Tuesday, November 2, 2010

Chinese Cinnabar Lacquerware

Lacquerware is any object that has been coated with lacquer, a substance that produces a very hard and durable finish. Lacquer is resistant to water damage, acid and abrasion. The most common type of lacquer comes from a specific type of tree, called the lac or varnish tree. When the tree is the proper size and age, slices are made into the bark and the sap is collected. Great care is taken while doing this, as any contact made between the raw sap and human skin can cause serious skin irritation. The art of lacquerware has been practiced in China and Japan since before the modern era. It has also been practiced in other areas, notably India. Indian lacquer is sometimes made from the secretions of a specific type of insect, rather than the sap of the varnish tree.

Cinnabar lacquerware is a very distinctive type. Lacquer can be applied without pigments added, and results in the piece having a translucent finish. With Cinnabar laquerware, a pigment is added to get the deep red color that is called Cinnabar, or China Red.

The name of this type comes from the mineral called cinnabar. This mineral was ground into a pigment, added to the lacquer and gave the piece a deep red color. Cinnabar is the mineral mercuric sulfide, and was also used in thermometers years ago. As this name implies, the metal mercury is present in the mineral, and when true cinnabar was used as a pigment, there was a real danger of mercury poisoning from just handling the finished lacquerware. Mercury was also released into the air when artisans ground the pigments, and the toxicity of the mineral was known in ancient China, for only slaves and convicts were used to mine it. Antique cinnabar lacquerware in existence usually has been coated with a clear protective coating that prevents mercury from leaching out of it, and handling of it is held to a minimum. These antiques are not on regular display, as they are photosensitive and natural or artificial light can cause the piece to turn brown. While the name is still used, there is no cinnabar in modern cinnabar lacquerware, It has been replaced by non-toxic pigments that emulate (but do not duplicate) the color of the original.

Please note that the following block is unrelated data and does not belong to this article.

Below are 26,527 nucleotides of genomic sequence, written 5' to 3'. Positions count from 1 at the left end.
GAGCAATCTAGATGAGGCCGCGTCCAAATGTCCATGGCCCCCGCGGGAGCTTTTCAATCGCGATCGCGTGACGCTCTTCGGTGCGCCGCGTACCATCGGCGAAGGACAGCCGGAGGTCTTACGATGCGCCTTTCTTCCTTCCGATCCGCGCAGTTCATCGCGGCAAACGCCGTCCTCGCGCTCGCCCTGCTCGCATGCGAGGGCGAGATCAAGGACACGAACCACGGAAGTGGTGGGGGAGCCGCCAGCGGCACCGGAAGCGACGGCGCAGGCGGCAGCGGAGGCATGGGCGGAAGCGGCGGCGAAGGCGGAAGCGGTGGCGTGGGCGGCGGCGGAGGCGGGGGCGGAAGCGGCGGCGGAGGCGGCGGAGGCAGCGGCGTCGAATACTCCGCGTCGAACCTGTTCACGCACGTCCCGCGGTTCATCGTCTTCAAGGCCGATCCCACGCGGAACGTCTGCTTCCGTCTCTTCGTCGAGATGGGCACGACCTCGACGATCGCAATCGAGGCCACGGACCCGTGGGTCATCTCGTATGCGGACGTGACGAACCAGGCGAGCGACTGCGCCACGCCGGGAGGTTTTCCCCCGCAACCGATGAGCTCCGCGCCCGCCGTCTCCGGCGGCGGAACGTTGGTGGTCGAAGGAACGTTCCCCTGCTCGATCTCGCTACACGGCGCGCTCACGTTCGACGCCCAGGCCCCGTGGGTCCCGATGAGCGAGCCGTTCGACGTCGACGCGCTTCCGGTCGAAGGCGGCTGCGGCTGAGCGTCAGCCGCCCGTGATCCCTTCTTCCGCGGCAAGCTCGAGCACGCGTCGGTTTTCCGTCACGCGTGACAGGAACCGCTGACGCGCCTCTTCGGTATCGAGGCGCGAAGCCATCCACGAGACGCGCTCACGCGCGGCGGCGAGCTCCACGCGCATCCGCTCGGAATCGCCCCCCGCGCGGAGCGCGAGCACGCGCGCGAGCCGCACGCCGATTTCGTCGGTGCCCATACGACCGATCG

The creation of a cinnabar lacquerware piece begins with application of coats of lacquer onto the foundation of the piece. Up to 500 coats of lacquer are applied, according to the style of the artwork to be carved and the size of the piece. Each coating of lacquer is applied, and allowed to dry before the next is applied. It can literally take years for a piece to receive the needed coats of lacquer.

Once the piece has the desired layers of lacquer, a highly skilled artisan carves the ornate designs into the lacquer that cinnabar lacquerware is noted for. The tools of the artisan must be sharp, and his skills proficient, for the lacquer is very hard. Sometimes layers of different colors of lacquer have been applied, and the artisan has to carve at the required depth to bring out the contrasting colors. While ancient cinnabar consisted of most any type and size of object, modern cinnabar items are usually beads for jewelry, small boxes, plates, trays or other small items.




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Worked in a steel mill for 30 years. Amateur chef, piano player, book reader, letter writer, gardener, peace advocate.